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Published by: Dave Boehnlein on 04/04/2018

The Interface, Permaculture Design & Other Disciplines (Permaculture Perspective Series #1)

The Interface, Permaculture Design & Other Disciplines (Permaculture Perspective Series #1)

Permaculture gives us a process through which we can take a piece of land, a community, or a workspace. What is the goal of this process? It depends upon the goals of the person for whom you are designing. However, since permaculture has its feet deeply rooted in ethics those goals will certainly include the ability of the environment to continue providing ecological functions and support people. So you can use permaculture design principles to design a rural homestead, a suburban cul de sac, or an abandoned urban lot. Depending on your goals, you can try to make any of these into a retreat center, a single family living space, or a drive-in theater. The permaculture design principles help you figure out ways to do it that are efficient, economical, and ecologically harmonious.


Citrus Nook


While permaculture draws on a lot of different disciplines (organic gardening, natural building, restoration ecology, alternative energy, earthworks, horticulture, etc.) it would be inaccurate to say that a straw bale house, organic radishes, or a wind generator makes a permaculture site. When I think about what permaculture has to offer I focus on the fact that permaculture is a design system that solves problems. How, then, is permaculture different from other design disciplines such as industrial design, product design, architecture, or engineering? None of these other design fields can claim they have a similar ethical foundation. Care of the earth, care of people, & redistribution of the surplus (“are the ethics that”) provide the basis from which decisions are made in permaculture design. The design principles (using biological resources, designing for resiliency, utilizing edges, etc.), the design process (from site assessment to implementation planning), and the design methods are all distilled from those ethics to help us make good design decisions.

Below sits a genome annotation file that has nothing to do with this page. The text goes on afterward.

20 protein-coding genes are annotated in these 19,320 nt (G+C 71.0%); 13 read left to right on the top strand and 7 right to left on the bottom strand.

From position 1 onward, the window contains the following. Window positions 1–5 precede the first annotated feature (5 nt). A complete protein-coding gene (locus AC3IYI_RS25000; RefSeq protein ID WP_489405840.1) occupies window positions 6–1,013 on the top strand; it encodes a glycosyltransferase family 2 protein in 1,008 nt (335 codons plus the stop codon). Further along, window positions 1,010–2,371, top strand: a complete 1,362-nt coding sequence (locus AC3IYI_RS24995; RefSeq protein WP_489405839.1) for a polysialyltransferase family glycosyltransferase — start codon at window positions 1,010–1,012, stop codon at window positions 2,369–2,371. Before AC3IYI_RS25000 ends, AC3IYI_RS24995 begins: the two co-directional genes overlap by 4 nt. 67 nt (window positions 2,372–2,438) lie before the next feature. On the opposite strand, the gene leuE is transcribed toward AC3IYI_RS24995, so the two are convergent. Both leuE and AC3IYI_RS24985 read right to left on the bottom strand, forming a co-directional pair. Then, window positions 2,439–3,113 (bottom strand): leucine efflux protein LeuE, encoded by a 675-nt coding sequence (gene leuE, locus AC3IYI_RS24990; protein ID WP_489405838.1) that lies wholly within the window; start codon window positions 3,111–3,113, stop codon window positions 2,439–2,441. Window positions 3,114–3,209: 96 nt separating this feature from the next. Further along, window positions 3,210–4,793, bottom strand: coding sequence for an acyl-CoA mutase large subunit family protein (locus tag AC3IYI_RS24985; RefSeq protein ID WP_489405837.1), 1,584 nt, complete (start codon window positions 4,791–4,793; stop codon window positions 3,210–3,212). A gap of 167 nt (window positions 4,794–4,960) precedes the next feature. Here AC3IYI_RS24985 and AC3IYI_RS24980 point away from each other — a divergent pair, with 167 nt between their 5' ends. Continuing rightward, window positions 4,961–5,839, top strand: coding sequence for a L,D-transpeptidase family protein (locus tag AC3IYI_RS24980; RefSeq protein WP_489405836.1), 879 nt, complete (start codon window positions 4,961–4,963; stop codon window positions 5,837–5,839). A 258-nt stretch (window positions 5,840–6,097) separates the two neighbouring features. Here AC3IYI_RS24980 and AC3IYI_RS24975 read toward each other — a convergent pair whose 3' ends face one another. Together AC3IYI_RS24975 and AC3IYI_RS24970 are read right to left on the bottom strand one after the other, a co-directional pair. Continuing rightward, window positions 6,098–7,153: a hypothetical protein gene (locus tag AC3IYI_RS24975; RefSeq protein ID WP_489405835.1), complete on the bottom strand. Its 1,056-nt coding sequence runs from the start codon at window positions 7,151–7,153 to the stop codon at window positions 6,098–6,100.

Ultimately, permaculture provides an overarching way to link together the disciplines upon which it draws in a sensible, efficient way. How can the design and siting of the house (realm of the architect) benefit the plant systems around it (realm of the landscape architect) and vice versa? By having basic literacy in a wide variety of disciplines, the permaculturist is able to communicate across disciplines, much like how a conductor enables all of the musicians in an orchestra to create a symphony instead of a cacophony.


Therefore, permaculture doesn't seek to provide practitioners with information on how to build a cob house. There are plenty of knowledgeable people, books, and courses out there on that topic. Permaculture doesn't seek to make sure that those who've taken a design course all know how to wire a solar panel. That information is also widely available. What permaculture does is encourage people to think about how to best incorporate techniques such as cob construction and solar energy into an integrated system that will meet human needs while allowing ecological processes to continue unhindered. I like to think of permaculture design as the toolbox and each of the disciplines upon which it draws as the tools. If either is missing your design won’t go far.


The days of overspecialization are over. To just understand your one little piece of the puzzle is no longer enough because the world needs designs that are broadly integrated and minimize waste. Without this we will continue to produce developments that are wasteful and dysfunctional at best. As an example of the way permaculturists think across disciplines we present the citrus nook. The idea here is that small, south-facing nooks are designed into the envelope of new buildings in such a way that they create a microclimate. In the Pacific Northwest this means one can grow citrus outdoors, although the principle applies across the board. By weaving together the disciplines of architecture and landscape architecture we have a fantastic idea that will increase local diversity and augment local food production. 


Without this kind of interdisciplinary thinking it will be very hard to genuinely approach sustainability. At Terra Phoenix Design we’re excited about finding new ways to integrate ideas from a wide variety of fields to create the most effective and efficient designs possible.


This piece was originally published at: Terra Phoenix Design Blog

 

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Dave Boehnlein

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Member since 04/03/2018

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